Beach House’s third album, Sub Pop release “Teen Dream,” found the group growing into a larger, more instantly accessible sonic environment, while maintaining the reverb-laden trappings of its earlier output. A band whose calling card was musical restraint opened up its sound, and in a modest way, swung for the fences. With the added help of landing a major-venue tour supporting Vampire Weekend last year, the group is currently enjoying a wave of substantial commercial success as a result. Both Wednesday and Thursday night at Hollywood’s Music Box were sold out months ago, and the band has honed its live show to accommodate a burgeoning fan base.
The concert opened with “Gila,” the quintessence of the group’s earlier material, with its slow, plodding analog drum machine, slide-picked electric guitar refrain and haunted bed of organ. The stage was ornamented by three large, illuminated pyramids, which lit up in various shades of neon and pastel. After the tune’s musical intro, singer Victoria Legrand’s deep, reverbed vocals cut through the concert hall and rose starkly through the mix. Her skills as a performer and singer have improved notably over the past couple of years and her voice instantly drew the audience in and held them in a sort of blissed-out state of rapture throughout the show. The addition of opener Papercuts’ drummer Graham Hill to the live lineup has also added a great deal of intensity and dynamic variability to the duo’s sound.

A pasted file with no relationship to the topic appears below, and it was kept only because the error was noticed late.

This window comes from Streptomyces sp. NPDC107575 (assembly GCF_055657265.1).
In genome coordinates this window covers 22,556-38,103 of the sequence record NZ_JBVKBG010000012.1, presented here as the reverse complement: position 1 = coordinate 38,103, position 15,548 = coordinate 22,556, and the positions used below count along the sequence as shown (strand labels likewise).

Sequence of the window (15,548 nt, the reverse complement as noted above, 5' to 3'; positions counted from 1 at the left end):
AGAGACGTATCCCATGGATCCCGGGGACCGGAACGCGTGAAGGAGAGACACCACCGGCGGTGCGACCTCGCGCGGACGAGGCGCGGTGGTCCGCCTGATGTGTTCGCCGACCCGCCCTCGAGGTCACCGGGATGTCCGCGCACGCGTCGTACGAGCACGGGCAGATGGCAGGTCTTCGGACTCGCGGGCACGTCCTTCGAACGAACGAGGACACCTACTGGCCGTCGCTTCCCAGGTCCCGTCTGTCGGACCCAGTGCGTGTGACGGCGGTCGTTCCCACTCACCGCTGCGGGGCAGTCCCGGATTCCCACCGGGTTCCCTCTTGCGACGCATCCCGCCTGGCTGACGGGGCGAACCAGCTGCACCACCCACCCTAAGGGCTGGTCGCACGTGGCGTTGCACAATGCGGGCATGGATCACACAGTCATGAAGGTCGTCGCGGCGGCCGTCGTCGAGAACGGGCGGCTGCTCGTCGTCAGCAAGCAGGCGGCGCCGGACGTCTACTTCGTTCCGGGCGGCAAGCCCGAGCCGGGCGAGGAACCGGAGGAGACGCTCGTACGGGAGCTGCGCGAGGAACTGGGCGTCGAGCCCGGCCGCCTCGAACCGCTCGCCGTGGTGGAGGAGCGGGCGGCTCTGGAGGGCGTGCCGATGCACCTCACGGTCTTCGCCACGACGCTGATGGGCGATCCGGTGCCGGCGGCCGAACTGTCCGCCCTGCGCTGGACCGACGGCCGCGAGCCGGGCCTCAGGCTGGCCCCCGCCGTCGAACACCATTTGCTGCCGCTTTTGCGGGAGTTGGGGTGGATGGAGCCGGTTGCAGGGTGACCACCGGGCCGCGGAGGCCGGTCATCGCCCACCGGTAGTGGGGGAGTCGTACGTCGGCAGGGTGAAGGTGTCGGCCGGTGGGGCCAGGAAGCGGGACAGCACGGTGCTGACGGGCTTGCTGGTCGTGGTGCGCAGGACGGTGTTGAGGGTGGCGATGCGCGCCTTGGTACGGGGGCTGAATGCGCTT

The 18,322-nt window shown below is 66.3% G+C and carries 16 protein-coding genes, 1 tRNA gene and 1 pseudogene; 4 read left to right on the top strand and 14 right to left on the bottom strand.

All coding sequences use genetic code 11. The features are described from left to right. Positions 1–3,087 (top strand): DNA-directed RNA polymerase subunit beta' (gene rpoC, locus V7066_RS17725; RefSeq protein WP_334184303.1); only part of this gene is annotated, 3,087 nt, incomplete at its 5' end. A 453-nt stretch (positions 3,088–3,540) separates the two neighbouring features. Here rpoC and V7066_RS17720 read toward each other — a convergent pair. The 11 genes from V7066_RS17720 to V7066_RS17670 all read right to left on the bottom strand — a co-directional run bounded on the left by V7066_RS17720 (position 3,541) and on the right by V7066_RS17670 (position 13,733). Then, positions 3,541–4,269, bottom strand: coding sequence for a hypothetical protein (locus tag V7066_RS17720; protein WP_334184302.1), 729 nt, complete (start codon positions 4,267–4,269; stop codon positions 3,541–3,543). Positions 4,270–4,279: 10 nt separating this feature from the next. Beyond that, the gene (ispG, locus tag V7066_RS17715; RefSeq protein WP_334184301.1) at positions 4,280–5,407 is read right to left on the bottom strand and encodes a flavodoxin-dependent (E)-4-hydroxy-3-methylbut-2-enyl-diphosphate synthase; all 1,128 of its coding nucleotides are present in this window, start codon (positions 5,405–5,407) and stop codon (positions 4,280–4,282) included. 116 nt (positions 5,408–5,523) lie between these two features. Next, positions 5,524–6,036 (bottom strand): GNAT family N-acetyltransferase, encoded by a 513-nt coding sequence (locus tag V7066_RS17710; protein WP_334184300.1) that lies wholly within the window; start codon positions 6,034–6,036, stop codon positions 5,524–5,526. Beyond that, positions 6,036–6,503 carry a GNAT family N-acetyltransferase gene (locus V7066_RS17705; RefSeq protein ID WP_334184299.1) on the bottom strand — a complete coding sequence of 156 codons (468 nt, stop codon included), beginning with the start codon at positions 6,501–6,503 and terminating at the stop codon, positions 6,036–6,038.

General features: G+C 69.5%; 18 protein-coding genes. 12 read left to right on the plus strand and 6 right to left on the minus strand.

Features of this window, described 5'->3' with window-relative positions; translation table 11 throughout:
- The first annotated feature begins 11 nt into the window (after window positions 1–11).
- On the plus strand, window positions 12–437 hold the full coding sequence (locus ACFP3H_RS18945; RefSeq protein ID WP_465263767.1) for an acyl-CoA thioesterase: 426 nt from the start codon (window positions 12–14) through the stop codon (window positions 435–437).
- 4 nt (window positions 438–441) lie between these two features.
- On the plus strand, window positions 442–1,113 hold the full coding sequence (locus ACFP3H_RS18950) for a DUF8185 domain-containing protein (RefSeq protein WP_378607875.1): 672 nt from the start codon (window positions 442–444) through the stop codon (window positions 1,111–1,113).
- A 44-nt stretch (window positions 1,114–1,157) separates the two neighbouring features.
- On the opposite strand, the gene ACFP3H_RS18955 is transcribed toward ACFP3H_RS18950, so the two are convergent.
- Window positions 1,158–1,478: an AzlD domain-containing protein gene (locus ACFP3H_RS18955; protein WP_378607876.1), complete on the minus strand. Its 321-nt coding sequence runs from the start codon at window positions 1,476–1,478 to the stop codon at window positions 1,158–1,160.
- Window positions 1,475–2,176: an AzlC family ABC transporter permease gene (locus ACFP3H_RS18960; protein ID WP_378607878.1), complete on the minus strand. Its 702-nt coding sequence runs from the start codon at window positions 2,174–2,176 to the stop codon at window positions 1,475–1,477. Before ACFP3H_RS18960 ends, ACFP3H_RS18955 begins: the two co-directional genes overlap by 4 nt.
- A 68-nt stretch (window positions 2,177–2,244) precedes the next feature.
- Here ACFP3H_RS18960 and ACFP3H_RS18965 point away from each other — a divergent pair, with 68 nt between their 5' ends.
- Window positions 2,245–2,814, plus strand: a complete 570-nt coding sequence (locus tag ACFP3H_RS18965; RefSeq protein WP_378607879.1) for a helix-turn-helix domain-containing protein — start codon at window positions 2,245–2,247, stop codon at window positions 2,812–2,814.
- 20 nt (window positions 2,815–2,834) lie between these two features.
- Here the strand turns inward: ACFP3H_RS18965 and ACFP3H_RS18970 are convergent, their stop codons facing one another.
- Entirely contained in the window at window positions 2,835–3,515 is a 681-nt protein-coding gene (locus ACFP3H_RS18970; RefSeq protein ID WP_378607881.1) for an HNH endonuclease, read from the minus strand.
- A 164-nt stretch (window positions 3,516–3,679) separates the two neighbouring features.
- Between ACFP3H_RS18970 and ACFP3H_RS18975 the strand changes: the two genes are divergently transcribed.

After teasing the audience with older material, Beach House launched into a string of “Teen Dream” songs highlighted by a majestic reading of “Norway,” in which the back of the stage lit up with a stunning white, star-like display of lights. The light show was beautiful and austere, elegantly designed to engage with each subtle shift in mood and tone. “Walk In The Park,” arguably the group’s most accessible song to date, also achieved a similarly transcendent communion with the audience.
Beach House’s power lays in its restraint, and desire to avoid easy emotive musical tools. Where a song like “Walk In The Park” could easily be likened to a Coldplay tune, with its simple “In My Place”-sounding guitar refrain and high-register chorus, the band tactfully chooses not to go to that place of pure, emotion-based arranging. In the live setting, Hill’s drums and guitarist Alex Scally’s rapidly strummed guitar sounded downright austere. Even at the emotional peaks, the group kept everything in check, only allowing the essential components to remain.
The performance was refreshingly brief, lasting a perfectly-timed hour and fifteen minutes, which found the band playing through many of its best-loved tracks including “Zebra,” “Heart Of Chambers,” “Take Care” and “Silver Soul.” The blend of Beach House’s otherworldly brand of hauntological pop and the evocative light show made for an entirely intimate and engaging environment.
Opening act Papercuts played an elegant, albeit entirely too-brief, set of subdued folk-pop songs. The band ornamented its consistently stellar songwriting with engaging and nuanced full-group arrangements.